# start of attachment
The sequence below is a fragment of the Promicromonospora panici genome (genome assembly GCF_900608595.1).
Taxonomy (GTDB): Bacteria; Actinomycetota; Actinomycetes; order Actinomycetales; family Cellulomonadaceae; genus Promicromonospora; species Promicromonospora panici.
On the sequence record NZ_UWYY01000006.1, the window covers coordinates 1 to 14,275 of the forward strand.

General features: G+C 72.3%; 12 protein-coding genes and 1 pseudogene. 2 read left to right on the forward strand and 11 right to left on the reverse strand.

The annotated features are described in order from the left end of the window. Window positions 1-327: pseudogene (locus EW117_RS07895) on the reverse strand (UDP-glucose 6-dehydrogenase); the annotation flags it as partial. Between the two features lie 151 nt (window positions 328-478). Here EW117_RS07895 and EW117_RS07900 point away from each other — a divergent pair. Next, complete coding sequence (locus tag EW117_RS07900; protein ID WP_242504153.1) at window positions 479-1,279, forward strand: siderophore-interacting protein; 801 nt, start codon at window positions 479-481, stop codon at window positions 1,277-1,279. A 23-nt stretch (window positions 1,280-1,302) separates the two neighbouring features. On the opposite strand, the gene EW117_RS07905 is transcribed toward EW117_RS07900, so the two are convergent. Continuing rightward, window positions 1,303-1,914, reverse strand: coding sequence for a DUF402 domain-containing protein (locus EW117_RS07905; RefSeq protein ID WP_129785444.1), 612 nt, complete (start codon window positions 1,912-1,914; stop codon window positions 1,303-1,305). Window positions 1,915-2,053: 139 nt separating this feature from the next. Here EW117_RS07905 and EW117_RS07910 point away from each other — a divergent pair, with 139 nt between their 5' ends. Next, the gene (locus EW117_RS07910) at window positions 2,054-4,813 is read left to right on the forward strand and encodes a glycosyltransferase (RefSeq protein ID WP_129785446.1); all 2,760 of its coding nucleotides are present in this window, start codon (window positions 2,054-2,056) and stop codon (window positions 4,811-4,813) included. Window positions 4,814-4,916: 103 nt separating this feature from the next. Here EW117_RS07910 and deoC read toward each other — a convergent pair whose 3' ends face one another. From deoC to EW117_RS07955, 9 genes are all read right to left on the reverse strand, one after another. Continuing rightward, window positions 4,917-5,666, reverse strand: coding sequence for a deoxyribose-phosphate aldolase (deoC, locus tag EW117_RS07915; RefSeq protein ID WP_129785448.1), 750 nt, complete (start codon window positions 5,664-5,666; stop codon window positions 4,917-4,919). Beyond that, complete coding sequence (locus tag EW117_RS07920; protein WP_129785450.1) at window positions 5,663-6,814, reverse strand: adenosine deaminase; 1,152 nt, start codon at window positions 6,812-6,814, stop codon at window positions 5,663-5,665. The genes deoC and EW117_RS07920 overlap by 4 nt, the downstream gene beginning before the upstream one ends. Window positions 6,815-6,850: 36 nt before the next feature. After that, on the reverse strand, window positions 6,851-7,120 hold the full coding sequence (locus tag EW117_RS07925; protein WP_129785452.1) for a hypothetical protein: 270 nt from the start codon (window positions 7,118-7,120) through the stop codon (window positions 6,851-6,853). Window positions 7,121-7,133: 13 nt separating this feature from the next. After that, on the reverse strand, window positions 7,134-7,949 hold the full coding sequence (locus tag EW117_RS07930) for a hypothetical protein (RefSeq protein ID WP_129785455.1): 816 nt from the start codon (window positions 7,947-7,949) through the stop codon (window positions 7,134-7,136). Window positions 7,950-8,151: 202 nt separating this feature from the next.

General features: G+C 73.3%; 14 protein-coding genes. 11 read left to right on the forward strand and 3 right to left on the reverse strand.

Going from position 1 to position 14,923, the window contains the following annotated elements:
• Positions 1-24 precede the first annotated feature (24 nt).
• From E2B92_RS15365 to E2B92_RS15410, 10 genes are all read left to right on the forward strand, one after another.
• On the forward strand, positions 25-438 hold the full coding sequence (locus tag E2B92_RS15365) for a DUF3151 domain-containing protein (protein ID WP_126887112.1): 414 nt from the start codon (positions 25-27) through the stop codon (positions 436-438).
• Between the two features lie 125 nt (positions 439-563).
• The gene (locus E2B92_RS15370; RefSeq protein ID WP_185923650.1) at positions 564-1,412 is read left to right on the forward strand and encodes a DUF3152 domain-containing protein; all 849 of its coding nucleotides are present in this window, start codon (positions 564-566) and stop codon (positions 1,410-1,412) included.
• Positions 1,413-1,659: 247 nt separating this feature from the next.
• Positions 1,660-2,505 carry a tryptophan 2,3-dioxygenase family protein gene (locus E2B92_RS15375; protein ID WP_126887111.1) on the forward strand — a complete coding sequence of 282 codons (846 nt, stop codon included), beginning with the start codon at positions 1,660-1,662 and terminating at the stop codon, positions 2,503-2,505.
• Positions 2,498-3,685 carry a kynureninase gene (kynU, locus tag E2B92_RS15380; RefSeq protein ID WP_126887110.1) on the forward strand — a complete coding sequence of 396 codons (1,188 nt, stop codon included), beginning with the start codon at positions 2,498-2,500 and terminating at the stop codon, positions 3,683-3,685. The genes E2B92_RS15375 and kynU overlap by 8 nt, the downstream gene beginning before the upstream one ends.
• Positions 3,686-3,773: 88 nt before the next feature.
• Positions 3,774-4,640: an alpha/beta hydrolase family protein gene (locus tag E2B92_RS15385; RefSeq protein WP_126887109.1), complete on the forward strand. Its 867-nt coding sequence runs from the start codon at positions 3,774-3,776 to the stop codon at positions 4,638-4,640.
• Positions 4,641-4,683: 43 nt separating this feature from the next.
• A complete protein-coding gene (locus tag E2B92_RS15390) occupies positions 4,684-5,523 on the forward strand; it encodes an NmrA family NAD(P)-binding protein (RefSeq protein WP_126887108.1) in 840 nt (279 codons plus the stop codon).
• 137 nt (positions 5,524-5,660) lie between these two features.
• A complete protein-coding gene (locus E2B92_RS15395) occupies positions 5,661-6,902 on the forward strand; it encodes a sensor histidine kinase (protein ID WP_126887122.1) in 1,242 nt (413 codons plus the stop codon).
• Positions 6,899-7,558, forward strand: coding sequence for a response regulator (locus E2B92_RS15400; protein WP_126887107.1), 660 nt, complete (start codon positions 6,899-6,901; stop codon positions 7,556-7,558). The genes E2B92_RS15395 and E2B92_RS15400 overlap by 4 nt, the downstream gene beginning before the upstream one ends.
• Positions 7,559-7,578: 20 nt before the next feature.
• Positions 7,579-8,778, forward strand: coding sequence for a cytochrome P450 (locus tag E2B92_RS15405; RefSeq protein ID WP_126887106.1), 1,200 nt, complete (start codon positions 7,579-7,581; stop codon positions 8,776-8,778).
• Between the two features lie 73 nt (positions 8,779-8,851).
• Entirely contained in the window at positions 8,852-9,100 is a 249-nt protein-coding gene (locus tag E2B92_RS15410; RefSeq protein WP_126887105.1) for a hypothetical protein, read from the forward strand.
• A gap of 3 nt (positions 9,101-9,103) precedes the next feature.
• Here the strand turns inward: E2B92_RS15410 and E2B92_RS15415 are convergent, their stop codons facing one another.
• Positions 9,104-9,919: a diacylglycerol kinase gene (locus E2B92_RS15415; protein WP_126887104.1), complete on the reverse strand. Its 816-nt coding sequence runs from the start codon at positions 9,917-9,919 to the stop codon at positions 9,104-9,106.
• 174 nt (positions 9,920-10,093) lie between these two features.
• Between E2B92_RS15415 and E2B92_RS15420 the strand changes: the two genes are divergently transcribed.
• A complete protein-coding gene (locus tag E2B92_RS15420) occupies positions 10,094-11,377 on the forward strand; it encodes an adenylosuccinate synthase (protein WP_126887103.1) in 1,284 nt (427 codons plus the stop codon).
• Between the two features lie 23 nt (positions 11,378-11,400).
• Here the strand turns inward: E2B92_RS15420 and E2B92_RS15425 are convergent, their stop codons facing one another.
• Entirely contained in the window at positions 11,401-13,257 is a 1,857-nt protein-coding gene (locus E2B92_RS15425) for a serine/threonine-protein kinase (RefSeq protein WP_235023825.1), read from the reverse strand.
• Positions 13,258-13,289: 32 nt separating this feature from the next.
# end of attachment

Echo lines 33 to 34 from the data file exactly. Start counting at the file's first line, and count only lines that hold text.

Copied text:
• Between the two features lie 23 nt (positions 11,378-11,400).
• Here the strand turns inward: E2B92_RS15420 and E2B92_RS15425 are convergent, their stop codons facing one another.